I've taken a diverse approach to my passion for biology and being out in the field. I currently focus on studying the movement and feeding ecology of Striated Caracaras in the Falkland Islands. An amazing bird! They're social, gregarious, run as much as they fly, and fill a similar ecological niche as the North American raven. Birds of prey are sentinel species of the earth’s environment, so I have a deep passion for contributing scientific knowledge that can guide conservation and management programs.
For my Master’s thesis, I collaborated with Hawk Mountain Sanctuary to develop energy budget estimates for the striated caracara using 3D acceleration loggers. Knowing caracaras’ energy needs is essential to understand their ecological role and to better assess how human-dominated landscapes might affect their survival.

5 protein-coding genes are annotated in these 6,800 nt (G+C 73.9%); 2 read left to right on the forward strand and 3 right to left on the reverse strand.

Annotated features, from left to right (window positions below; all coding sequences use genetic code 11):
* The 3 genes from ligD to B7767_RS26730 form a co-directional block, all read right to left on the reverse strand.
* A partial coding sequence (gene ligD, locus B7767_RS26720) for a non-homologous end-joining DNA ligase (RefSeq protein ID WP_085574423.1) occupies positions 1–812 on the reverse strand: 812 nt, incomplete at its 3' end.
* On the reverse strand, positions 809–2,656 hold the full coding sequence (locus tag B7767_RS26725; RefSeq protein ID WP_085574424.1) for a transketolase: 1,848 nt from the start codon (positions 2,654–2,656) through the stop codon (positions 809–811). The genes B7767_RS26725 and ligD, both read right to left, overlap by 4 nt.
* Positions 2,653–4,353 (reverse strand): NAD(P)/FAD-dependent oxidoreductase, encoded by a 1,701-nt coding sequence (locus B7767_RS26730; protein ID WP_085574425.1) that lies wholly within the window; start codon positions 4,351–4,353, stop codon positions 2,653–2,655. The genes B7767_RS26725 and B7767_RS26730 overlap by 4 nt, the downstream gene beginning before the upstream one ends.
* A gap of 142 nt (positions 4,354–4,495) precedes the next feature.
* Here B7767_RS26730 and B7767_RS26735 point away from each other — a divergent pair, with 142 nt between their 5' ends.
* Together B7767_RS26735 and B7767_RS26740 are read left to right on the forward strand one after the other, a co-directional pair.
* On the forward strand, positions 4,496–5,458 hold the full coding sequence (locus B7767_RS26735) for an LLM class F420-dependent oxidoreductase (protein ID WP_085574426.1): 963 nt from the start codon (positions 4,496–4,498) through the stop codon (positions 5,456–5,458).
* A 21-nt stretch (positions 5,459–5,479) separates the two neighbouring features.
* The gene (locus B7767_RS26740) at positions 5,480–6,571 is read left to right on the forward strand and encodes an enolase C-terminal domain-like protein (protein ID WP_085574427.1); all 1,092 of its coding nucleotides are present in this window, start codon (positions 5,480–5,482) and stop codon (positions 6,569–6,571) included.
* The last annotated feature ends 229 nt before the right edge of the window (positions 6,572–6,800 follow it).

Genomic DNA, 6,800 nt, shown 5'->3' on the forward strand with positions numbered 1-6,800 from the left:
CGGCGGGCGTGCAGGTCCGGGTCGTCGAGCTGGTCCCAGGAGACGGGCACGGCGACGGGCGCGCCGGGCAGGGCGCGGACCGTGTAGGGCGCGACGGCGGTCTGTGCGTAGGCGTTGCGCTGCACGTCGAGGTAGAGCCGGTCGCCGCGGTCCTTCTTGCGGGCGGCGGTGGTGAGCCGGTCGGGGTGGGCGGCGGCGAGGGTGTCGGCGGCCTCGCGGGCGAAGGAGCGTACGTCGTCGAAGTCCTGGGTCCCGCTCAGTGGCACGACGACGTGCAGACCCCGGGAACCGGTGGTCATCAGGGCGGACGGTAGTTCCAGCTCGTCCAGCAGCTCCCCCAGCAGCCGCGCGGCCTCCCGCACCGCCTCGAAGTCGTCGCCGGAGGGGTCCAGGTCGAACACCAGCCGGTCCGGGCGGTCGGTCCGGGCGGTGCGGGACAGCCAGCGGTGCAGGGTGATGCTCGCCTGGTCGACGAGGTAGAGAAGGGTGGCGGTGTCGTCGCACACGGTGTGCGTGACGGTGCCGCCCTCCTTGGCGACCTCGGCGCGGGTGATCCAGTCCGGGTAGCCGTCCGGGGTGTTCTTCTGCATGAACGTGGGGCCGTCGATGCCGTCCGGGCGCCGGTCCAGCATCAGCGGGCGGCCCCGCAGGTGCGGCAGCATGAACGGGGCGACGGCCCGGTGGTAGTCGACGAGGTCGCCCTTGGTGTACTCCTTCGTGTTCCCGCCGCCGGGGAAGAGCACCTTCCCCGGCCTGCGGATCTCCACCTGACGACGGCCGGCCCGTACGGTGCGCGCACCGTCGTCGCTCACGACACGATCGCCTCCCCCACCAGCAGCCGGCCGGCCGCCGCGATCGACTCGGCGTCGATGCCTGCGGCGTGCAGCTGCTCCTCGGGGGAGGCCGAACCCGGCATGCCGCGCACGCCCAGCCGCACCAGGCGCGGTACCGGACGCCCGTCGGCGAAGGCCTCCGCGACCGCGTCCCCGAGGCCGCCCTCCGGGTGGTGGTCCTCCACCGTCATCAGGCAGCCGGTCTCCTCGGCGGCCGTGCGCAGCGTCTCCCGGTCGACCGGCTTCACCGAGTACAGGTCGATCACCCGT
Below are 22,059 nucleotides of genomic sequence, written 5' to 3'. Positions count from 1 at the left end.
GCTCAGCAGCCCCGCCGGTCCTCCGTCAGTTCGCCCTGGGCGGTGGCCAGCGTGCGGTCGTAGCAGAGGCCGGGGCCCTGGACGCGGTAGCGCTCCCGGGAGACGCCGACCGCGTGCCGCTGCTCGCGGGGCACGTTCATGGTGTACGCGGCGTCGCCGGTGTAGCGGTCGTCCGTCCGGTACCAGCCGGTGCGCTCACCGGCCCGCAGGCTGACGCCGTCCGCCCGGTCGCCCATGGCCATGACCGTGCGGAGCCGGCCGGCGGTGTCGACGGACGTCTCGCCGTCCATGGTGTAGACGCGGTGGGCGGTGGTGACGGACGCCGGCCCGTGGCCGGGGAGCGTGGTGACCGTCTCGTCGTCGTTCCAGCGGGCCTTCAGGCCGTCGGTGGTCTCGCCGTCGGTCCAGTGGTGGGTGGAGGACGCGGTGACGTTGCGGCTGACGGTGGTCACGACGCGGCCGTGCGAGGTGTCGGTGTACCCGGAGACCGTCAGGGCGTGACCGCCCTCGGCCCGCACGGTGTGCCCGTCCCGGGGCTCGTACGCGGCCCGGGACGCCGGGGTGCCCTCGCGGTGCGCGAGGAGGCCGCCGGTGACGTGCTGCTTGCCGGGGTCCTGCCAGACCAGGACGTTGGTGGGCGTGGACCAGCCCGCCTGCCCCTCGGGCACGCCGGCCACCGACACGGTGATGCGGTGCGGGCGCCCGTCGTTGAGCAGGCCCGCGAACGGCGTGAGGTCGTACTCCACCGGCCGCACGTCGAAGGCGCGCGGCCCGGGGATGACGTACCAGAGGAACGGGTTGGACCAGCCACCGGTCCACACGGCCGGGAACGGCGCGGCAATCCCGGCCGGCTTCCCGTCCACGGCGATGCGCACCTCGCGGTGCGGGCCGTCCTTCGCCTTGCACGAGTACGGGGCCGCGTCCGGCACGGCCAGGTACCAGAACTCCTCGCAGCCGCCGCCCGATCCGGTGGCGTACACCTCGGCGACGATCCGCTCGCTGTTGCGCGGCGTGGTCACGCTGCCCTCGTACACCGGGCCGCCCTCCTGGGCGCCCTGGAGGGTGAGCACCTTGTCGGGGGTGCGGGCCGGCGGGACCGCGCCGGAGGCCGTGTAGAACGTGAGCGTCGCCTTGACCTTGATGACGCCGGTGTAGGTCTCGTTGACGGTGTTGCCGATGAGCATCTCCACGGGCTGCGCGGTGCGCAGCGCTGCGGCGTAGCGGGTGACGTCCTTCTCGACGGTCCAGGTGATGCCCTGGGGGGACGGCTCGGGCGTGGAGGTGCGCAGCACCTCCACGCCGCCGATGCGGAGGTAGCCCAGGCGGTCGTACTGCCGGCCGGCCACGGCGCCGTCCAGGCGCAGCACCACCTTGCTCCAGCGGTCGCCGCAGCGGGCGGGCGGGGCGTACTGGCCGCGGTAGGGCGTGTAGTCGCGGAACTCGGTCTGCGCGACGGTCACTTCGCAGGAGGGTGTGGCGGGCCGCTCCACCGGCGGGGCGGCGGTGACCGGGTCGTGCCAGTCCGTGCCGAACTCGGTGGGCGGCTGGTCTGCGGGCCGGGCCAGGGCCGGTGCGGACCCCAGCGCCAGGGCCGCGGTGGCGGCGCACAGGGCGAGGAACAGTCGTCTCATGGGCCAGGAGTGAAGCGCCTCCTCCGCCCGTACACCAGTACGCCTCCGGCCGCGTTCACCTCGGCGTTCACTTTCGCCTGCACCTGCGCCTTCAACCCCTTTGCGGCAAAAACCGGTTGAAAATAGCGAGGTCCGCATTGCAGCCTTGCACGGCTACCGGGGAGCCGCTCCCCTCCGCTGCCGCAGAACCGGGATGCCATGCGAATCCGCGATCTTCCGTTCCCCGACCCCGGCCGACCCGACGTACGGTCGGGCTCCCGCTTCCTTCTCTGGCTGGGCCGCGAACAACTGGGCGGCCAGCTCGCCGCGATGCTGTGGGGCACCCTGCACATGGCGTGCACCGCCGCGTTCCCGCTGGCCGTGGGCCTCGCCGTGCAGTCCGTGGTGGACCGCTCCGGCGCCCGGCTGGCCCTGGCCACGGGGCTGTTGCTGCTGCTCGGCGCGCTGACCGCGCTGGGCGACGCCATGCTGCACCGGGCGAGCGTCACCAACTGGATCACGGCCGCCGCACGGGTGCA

In addition to my research, I also work on sailing vessels as well as in small boat ops, assisting coastal California research efforts as experienced field crew, including operating vessels, performing marine bird and mammal surveys, and photographic ID work for long-term baleen whale studies.
The biological world stuns me, and I want to share that with others. I do that through writing about local research and science-based ecological restoration. I've published in Bay Nature, for NOAA Fisheries', and in Salish Sea Currents. I obtained my BA in American Studies from Stanford University and built my foundation in biology through additional coursework at the University of Washington's Friday Harbor Laboratories and the College of Marin.
Katie defended her thesis titled "Seasonal time-energy allocation of an island-restricted Falconid, the Striated Caracara, using a low-cost, open-source inertial movement GPS logger" in 2019. You can find her thesis results in this article published in the journal Animal Biotelemetry.